A lot or a little?
The parents' guide to what's in this book.
What parents need to know
Parents need to know that Messenger, the third book in Lois Lowry's Giver quartet, links together the first two books, The Giver and Gathering Blue, and leaves the reader reaching for the next. The setting here is known simply as the Village, a safe haven for damaged people and a place of kindness, compassion, and community. But the place is changing for the worse. Villagers are selling their souls for mundane things, and that is unleashing an ominous, evil force that threatens to destroy everything. The mood is turning ugly. There's much to discuss. As in ancient myths, the difference between good and evil is obvious, nature reflects the health (or sickness) of the community, and it takes a self-sacrificing hero to right things again. Matty, Kira, and Leader (Jonas) are graphically attacked by plants and trees in Forest. A major character dies.
What's the story?
In Village, outcasts from other places, often wounded or damaged in some way, have always been welcome. It's a simple place but friendly and kind. It welcomed Matty when he appeared one day out of Forest and over the years changed him, through compassionate nurturing, for the better. Taken in by Seer, an old blind man who can see what others cannot, he has grown from a mischievous imp who lied and stole into an honorable, well-respected youth. He runs errands for Leader and hopes to be called Messenger when he's given his adult name. But Village is changing: A selfish pettiness is taking root, and discord is festering. Villagers are becoming less kind, the Trade Mart is becoming dangerously secretive, and an unhappy faction talks of closing the borders to outsiders. Surrounding Village, the foreboding and animated Forest harbors a malevolence that is making it lethal, and Matty is beginning to discover within himself a gift for healing that frightens him. When Seer sends him to fetch Kira from her village on the other side of Forest before Village is closed, Matty doesn't know if he can bring both of them safely back -- and his fears are well-founded.
Is it any good?
Fans of The Giver series who are looking for resolution in MESSENGER may be disappointed. The story's not finished yet. Though readers now know what happened to main characters from previous books, they may be left with a whole host of other questions, especially about the nature of the world and how it's changing.
Lowry's writing is, as always, beautifully textured, and her characters are likable. This story's engaging but less complicated or complex than the other two books in the series. Some readers may want more from the ending, and others may wonder about weakly explained magical factors that move the plot along -- the changing Trade Mart and Forest, for example. But most readers will find those very good reasons to read Book 4. Spoiler alert: A child character dies, sacrificing himself to save the world from the amorphous evil that's tying it up in knots. Some children may find this disturbing.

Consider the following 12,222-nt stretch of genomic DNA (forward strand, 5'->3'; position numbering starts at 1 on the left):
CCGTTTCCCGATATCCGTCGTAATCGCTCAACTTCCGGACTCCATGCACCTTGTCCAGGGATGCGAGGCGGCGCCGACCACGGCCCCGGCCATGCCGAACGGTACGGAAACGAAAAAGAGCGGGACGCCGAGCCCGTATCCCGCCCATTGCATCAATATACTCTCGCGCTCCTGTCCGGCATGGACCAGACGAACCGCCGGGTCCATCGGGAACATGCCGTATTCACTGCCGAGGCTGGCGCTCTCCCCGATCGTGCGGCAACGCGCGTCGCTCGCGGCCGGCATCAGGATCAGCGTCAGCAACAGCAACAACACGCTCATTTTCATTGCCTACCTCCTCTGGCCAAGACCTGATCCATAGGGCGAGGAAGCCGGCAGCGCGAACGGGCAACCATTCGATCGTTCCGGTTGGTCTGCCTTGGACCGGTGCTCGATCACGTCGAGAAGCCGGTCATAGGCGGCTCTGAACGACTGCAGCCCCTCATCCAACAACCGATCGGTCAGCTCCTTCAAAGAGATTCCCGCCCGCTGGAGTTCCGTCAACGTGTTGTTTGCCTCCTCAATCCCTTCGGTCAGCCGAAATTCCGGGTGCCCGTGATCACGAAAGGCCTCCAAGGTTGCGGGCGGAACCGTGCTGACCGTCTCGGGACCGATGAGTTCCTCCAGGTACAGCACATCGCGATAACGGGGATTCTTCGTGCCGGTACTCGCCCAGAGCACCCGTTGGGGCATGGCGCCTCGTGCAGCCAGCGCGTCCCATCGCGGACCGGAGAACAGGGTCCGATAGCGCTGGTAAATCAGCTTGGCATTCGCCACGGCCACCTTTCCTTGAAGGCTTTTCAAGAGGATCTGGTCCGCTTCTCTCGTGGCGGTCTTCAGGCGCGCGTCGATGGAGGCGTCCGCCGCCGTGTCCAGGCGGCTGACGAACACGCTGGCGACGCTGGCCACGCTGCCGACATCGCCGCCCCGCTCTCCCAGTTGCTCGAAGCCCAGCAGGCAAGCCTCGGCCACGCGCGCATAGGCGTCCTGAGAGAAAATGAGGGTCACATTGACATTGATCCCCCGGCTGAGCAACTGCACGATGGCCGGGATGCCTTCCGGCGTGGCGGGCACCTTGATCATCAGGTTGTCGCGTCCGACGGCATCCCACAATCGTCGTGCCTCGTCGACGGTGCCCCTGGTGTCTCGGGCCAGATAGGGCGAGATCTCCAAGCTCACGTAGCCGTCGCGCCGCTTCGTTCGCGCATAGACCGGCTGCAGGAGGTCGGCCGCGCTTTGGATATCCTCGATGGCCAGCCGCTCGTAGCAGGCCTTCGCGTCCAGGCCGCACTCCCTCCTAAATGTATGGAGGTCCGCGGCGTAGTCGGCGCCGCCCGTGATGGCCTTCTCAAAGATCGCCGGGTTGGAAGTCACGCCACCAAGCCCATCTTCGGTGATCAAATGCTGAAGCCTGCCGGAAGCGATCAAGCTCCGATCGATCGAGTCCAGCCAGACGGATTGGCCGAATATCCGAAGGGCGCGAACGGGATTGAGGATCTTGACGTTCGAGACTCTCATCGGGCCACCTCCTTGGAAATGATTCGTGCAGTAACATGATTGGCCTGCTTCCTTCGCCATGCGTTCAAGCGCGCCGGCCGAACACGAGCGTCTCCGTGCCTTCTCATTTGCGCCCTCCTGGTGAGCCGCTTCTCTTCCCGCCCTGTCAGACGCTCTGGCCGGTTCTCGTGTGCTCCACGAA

Talk to your kids about ...
Families can talk about Jonas, Kira, and Matty, the three heroes with special talents. How are they the same? How are they different? How do you think Lowry decided which gift to give to which character? Why?
How does Messenger compare with other books in the Giver quartet? Do you like the way it pulls them together? What questions are left unresolved? What do you think will happen in Book 4?
Why do you think some Villagers are willing to trade parts of themselves for things such as the Gaming Machine or having good looks? How does that change the Village? What is the role of the Trade Master? Where did he come from?
- Author: Lois Lowry
- Genre: Fantasy
- Topics: Magic and fantasy, Adventures, Friendship, Great boy role models, Great girl role models
- Book type: Fiction
- Publisher: Houghton Mifflin Children's Books
- Publication date: May 28, 2014
- Publisher's recommended age(s): 8 - 12
- Number of pages: 169
- Available on: Paperback, Nook, Audiobook (unabridged), Hardback, iBooks, Kindle
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